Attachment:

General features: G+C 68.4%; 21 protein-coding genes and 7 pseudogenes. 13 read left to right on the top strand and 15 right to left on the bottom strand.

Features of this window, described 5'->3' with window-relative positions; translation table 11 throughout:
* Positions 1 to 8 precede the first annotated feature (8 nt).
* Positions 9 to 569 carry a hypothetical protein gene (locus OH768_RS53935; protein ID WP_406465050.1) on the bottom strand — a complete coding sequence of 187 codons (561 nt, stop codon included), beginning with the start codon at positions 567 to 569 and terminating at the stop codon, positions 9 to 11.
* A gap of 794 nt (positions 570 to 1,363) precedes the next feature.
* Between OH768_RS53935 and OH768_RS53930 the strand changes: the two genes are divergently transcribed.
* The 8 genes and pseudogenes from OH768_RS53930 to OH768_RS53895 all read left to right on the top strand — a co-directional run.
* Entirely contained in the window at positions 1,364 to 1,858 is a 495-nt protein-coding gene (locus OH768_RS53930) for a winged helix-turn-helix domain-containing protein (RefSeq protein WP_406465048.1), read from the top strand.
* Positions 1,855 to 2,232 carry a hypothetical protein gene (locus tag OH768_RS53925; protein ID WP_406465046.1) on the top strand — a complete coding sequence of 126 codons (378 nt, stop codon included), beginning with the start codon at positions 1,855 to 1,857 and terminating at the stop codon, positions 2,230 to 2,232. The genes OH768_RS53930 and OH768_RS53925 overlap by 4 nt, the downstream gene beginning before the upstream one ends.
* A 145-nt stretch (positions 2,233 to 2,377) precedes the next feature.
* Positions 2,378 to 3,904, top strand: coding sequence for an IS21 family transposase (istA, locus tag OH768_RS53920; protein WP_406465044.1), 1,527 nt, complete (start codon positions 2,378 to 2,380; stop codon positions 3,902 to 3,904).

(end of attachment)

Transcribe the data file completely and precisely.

General features: G+C 68.4%; 21 protein-coding genes and 7 pseudogenes. 13 read left to right on the top strand and 15 right to left on the bottom strand.

Features of this window, described 5'->3' with window-relative positions; translation table 11 throughout:
* Positions 1 to 8 precede the first annotated feature (8 nt).
* Positions 9 to 569 carry a hypothetical protein gene (locus OH768_RS53935; protein ID WP_406465050.1) on the bottom strand — a complete coding sequence of 187 codons (561 nt, stop codon included), beginning with the start codon at positions 567 to 569 and terminating at the stop codon, positions 9 to 11.
* A gap of 794 nt (positions 570 to 1,363) precedes the next feature.
* Between OH768_RS53935 and OH768_RS53930 the strand changes: the two genes are divergently transcribed.
* The 8 genes and pseudogenes from OH768_RS53930 to OH768_RS53895 all read left to right on the top strand — a co-directional run.
* Entirely contained in the window at positions 1,364 to 1,858 is a 495-nt protein-coding gene (locus OH768_RS53930) for a winged helix-turn-helix domain-containing protein (RefSeq protein WP_406465048.1), read from the top strand.
* Positions 1,855 to 2,232 carry a hypothetical protein gene (locus tag OH768_RS53925; protein ID WP_406465046.1) on the top strand — a complete coding sequence of 126 codons (378 nt, stop codon included), beginning with the start codon at positions 1,855 to 1,857 and terminating at the stop codon, positions 2,230 to 2,232. The genes OH768_RS53930 and OH768_RS53925 overlap by 4 nt, the downstream gene beginning before the upstream one ends.
* A 145-nt stretch (positions 2,233 to 2,377) precedes the next feature.
* Positions 2,378 to 3,904, top strand: coding sequence for an IS21 family transposase (istA, locus tag OH768_RS53920; protein WP_406465044.1), 1,527 nt, complete (start codon positions 2,378 to 2,380; stop codon positions 3,902 to 3,904).